Several months back, the National Council on Teacher Quality reported that approximately 78.6% of the nation's teacher training programs are inadequate.
Writing in the Wall Street Journal, Barbara Nemko and Harold Kwalwasser offer a bit of the history to explain why this startling figure is accurate:
- When teaching training programs first began in the 19th and early 20th century, teachers--mostly women and minorities--weren't expected to possess great skills because their training provided them the script they would use to teach students.
- Fast forward to 2010. The average critical-reading SAT score of entering college freshmen was 501, but for education majors it was 481. The math average was 516 compared with 486. In writing, it was 492 versus 477.
So, nothing's really newsworthy here. In general, education majors have been weaker, academically speaking, than their peers in other majors.
What is newsworthy is one of the reforms Nemko and Kwalwasser suggest. It takes dead aim at the heart of the reason why those programs are inadequate.
Nemko and Kwalwasser would have state funds for the colleges, schools, and departments of education be transferred directly to school districts which would be responsible for teacher training. Districts would provide the training themselves or contract with outside entities to provide the training. This reform presumes, of course, that aspiring teachers would major in a relevant undergraduate area of inquiry (math, science, English, for example), strengthening their content-area knowledge.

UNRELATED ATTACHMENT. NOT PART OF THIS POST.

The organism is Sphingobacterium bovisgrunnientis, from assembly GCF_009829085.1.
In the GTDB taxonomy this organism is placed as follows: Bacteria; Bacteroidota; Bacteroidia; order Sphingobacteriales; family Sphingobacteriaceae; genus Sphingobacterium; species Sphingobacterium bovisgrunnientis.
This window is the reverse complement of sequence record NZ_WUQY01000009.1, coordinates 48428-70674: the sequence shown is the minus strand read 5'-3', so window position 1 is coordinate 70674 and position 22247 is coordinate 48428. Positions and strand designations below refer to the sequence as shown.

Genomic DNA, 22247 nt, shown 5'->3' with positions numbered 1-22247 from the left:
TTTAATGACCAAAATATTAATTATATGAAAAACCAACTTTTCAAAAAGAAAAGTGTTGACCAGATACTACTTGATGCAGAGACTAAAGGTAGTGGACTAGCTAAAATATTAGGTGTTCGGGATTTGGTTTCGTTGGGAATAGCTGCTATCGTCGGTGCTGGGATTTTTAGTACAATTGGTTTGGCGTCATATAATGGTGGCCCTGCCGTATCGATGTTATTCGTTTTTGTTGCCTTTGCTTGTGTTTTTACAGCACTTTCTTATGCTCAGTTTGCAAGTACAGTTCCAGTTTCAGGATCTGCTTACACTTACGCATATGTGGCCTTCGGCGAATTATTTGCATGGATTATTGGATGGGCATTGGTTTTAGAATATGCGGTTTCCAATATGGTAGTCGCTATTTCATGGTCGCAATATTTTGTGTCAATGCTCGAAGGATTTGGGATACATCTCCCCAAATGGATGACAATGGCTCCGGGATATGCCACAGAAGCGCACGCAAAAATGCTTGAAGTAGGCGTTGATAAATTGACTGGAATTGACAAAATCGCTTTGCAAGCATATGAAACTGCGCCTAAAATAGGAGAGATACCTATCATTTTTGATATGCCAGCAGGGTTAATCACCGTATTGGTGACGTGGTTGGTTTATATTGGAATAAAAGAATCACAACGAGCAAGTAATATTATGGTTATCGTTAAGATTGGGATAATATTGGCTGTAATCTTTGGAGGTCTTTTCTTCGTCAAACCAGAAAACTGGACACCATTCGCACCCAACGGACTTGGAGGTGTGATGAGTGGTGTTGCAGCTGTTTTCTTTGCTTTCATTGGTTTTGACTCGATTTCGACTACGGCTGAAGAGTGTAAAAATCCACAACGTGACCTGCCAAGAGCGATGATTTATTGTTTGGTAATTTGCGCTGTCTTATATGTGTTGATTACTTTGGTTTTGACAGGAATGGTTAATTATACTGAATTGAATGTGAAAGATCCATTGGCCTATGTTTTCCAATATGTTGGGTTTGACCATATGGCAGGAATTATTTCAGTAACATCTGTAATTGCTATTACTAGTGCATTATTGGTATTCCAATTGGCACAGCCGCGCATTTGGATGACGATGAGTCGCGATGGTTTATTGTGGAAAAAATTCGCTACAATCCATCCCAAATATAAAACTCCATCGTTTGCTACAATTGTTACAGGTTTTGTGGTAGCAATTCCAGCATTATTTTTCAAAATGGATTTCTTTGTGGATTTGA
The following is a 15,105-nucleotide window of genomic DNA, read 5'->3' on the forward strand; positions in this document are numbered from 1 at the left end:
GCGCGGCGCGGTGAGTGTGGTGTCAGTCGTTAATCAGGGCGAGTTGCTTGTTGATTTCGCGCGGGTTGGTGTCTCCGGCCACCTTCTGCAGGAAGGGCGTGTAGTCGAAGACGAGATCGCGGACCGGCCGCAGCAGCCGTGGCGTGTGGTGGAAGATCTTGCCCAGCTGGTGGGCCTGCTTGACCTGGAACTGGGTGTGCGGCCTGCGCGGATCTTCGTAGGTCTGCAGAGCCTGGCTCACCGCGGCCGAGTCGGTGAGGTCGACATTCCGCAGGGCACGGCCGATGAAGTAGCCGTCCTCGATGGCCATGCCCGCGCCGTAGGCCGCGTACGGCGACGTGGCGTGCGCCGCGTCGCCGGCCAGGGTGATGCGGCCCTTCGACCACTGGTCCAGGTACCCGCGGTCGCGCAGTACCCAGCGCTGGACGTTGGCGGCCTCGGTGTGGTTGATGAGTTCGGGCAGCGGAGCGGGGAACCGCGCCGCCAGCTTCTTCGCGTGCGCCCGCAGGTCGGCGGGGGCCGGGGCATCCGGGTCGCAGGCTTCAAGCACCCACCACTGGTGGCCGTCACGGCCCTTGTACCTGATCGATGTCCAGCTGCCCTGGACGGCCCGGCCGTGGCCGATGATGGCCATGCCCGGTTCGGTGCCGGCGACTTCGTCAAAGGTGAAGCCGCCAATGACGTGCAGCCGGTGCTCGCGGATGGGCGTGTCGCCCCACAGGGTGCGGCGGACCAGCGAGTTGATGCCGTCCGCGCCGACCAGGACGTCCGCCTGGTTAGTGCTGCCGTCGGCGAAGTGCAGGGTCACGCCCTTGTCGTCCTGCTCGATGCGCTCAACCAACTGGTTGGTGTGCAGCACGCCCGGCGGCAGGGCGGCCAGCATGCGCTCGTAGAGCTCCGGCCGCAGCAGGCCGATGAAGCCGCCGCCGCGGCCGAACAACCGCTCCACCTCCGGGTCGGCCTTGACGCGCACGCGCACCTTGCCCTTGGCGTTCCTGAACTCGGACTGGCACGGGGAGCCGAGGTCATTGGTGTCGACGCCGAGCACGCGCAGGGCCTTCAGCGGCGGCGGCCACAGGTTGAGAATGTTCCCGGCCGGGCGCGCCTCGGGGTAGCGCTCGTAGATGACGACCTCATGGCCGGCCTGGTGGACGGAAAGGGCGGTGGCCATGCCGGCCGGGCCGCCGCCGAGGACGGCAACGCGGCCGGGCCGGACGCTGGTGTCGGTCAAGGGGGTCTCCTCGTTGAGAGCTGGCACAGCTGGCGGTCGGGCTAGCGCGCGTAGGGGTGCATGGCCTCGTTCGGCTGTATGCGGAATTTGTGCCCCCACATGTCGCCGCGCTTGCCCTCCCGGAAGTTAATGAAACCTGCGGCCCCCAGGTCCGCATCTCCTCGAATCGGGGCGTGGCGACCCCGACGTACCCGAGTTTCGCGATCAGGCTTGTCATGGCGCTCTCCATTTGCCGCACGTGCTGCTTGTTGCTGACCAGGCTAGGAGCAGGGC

Nemko and Kwalwasser note:
Many good school districts have robust professional development
programs for their already-hired teachers. Requiring them to supervise
or provide training for new teachers is simply an add-on to a program,
not a new invention. In general, empowering school districts to provide
teacher training will make them much more demanding than colleges
of education-because districts have to live with the results.
The Motley Monk is reminded of those parochial school classrooms filled with 40, 50, and yes, even 60 students during the 1940s, 1950s, and early- to mid- 1960s being taught by sisters who were barely out of high school. For all that was lacking--and there was a lot lacking in terms of professional training--those brave young, women ultimately did an excellent job educating classrooms full of kids.
It may be that the best place to learn how to teach is by teaching. What's needed is being mentored by experienced teachers who capably assist neophytes to reflect upon their teaching.
Considering the dollars and cents involved, the cost for good mentorship is a whole lot less than university-based college, school, or departments of teacher education.
Let the discussion begin...
To read Barbara Nemko and Harold Kwalwasser's article, click on the following link:
"Why Teacher Colleges Get a Flunking Grade."